• incentive •
in-sen-tiv • Hear it!
Part of Speech: Noun
Meaning: Anything that encourages or motivates a particular kind of behavior, a positive inducement; the carrot, in other words, rather than the stick.
Notes: Incentivize is a new verb created from today's word that first appeared in the late 1960s. Here it seems to be a euphemism for "paying more money to", a connotation that seems to have stuck with this word.
In Play: While it may seem dubious that creativity can be bought, the fact of the matter is, incentives may take forms other than money: "Daisy offered her children dinner at McDonald's as an incentive to help her clean up the house." Incentives must be a positive inducement; however, positivity, like beauty, is in the eye of the beholder: "The school's offer to allow the weaker chemistry students to use the lab on weekends proved to be less an incentive for improvement than was expected."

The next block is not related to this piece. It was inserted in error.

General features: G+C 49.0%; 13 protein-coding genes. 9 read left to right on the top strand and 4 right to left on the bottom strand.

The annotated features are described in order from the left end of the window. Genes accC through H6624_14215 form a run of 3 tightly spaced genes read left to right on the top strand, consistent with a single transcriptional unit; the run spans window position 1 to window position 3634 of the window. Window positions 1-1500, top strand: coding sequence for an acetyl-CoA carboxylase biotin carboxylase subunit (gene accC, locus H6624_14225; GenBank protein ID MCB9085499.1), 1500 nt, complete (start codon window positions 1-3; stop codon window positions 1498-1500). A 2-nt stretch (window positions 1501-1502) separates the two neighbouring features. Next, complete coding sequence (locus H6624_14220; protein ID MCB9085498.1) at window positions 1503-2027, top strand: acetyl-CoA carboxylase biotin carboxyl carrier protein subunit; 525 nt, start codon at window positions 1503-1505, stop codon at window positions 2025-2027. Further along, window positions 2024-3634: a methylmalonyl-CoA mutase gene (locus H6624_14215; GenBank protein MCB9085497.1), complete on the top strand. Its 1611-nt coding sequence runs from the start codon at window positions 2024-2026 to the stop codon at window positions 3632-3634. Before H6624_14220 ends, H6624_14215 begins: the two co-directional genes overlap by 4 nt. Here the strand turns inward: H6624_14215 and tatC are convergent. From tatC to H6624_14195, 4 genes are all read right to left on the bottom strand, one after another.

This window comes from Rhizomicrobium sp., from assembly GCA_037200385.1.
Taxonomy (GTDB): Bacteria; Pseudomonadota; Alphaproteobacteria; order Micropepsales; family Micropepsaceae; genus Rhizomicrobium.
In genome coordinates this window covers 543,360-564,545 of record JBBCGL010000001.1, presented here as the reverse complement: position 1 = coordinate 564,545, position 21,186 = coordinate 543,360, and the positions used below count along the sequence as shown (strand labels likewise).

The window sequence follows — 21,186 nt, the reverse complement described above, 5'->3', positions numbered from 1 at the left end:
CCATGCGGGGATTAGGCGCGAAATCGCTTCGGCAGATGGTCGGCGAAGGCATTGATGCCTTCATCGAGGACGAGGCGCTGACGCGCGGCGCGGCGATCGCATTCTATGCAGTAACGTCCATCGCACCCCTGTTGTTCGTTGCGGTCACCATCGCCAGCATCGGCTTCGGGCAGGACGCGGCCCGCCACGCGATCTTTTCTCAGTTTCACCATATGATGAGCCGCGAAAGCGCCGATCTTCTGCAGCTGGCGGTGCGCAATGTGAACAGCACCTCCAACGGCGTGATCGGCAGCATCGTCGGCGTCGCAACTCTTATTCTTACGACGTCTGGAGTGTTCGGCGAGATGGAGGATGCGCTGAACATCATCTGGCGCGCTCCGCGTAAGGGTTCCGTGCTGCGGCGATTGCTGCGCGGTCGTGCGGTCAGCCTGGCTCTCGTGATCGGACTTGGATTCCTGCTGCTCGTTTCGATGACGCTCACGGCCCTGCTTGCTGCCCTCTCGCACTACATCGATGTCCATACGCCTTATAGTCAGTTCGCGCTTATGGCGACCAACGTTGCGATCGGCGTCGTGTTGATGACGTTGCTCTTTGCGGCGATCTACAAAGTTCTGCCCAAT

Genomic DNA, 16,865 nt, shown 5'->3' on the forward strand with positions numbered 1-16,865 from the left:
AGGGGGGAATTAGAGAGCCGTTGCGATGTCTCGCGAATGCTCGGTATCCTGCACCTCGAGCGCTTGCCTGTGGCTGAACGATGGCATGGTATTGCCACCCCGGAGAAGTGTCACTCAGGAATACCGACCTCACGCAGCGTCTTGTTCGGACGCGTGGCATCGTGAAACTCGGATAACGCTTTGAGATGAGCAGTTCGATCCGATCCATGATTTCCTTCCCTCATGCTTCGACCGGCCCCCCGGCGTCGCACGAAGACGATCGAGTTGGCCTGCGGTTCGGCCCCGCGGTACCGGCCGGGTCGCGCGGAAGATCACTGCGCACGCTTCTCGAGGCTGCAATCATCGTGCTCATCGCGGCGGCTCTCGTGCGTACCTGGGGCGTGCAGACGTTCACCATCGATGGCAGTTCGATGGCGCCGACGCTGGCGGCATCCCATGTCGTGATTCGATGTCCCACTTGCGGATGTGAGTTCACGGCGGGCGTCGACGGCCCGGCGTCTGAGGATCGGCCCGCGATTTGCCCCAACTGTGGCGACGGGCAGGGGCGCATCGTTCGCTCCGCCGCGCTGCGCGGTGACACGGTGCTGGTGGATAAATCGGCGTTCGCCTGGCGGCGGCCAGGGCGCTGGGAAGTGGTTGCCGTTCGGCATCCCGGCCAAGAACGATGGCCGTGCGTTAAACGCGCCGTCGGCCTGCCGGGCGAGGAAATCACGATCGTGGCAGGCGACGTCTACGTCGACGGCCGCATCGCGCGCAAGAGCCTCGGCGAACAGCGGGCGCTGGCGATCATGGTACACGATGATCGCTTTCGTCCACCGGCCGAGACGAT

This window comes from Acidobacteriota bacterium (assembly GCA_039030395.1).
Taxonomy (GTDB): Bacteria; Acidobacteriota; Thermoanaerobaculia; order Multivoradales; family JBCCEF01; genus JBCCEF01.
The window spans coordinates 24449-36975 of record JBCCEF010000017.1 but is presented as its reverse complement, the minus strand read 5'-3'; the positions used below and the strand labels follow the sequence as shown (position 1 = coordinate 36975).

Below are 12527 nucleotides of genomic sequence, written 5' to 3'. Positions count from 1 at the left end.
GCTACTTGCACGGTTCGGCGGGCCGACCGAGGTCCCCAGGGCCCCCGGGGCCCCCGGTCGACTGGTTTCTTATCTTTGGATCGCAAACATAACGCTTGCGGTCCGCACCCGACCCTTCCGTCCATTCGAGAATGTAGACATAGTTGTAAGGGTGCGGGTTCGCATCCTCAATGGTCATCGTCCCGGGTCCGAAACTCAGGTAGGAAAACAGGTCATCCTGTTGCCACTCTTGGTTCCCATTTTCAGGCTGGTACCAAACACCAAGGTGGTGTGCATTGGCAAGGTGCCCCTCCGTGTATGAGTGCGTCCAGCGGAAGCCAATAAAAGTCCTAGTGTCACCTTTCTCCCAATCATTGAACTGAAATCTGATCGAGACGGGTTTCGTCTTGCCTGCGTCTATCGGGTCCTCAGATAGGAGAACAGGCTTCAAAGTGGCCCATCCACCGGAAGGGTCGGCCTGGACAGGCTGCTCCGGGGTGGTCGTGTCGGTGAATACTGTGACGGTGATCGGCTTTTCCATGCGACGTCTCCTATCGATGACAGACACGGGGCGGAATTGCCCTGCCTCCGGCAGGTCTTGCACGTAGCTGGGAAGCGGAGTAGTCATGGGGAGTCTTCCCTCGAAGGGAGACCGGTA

Word History: Incentive comes from Late Latin incentivus "that strikes up a tune, that incites", from incinere "to make a sound, strike up". This verb is made up of in-, an intensifier prefix + canere "to sing". The Latin stem can- also underlies the noun, carmen "song, poem" which, after French worked its magic on it, emerged as charme, a word we borrowed less the silent [e]. In the Germanic languages the same root came up as Hahn, still the German word for that fowl singer, the rooster. The feminine of this word, Henne, shares the same ancestor as English hen. The metaphor that gave rise to the sense of "incentive" comes from the sense of setting music in motion, starting it up. Some etymologists think that the meaning may have been influenced by the verb incendere "to set afire". (We hope that our writeup of today's Good Word will incentivize Mary Sanchez to send us more in future.)
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